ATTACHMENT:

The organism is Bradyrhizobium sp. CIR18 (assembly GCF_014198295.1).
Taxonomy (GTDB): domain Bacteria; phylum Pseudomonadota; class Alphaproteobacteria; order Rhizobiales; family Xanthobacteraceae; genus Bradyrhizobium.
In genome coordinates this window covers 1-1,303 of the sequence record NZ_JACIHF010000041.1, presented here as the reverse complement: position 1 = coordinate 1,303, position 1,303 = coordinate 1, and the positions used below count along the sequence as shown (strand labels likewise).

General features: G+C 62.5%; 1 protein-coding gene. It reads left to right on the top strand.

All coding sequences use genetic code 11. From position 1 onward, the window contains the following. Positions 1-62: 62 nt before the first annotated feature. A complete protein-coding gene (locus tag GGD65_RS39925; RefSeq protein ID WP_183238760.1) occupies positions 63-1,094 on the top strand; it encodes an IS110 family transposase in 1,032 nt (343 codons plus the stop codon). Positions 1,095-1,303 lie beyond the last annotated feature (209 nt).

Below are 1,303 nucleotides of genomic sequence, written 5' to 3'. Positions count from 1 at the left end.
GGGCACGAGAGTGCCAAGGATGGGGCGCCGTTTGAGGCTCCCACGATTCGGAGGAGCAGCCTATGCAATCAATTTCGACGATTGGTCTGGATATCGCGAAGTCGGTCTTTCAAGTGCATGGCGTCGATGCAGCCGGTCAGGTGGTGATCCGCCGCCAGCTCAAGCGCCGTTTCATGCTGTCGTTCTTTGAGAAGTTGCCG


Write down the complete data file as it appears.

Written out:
The organism is Bradyrhizobium sp. CIR18 (assembly GCF_014198295.1).
Taxonomy (GTDB): domain Bacteria; phylum Pseudomonadota; class Alphaproteobacteria; order Rhizobiales; family Xanthobacteraceae; genus Bradyrhizobium.
In genome coordinates this window covers 1-1,303 of the sequence record NZ_JACIHF010000041.1, presented here as the reverse complement: position 1 = coordinate 1,303, position 1,303 = coordinate 1, and the positions used below count along the sequence as shown (strand labels likewise).

General features: G+C 62.5%; 1 protein-coding gene. It reads left to right on the top strand.

All coding sequences use genetic code 11. From position 1 onward, the window contains the following. Positions 1-62: 62 nt before the first annotated feature. A complete protein-coding gene (locus tag GGD65_RS39925; RefSeq protein ID WP_183238760.1) occupies positions 63-1,094 on the top strand; it encodes an IS110 family transposase in 1,032 nt (343 codons plus the stop codon). Positions 1,095-1,303 lie beyond the last annotated feature (209 nt).

Below are 1,303 nucleotides of genomic sequence, written 5' to 3'. Positions count from 1 at the left end.
GGGCACGAGAGTGCCAAGGATGGGGCGCCGTTTGAGGCTCCCACGATTCGGAGGAGCAGCCTATGCAATCAATTTCGACGATTGGTCTGGATATCGCGAAGTCGGTCTTTCAAGTGCATGGCGTCGATGCAGCCGGTCAGGTGGTGATCCGCCGCCAGCTCAAGCGCCGTTTCATGCTGTCGTTCTTTGAGAAGTTGCCG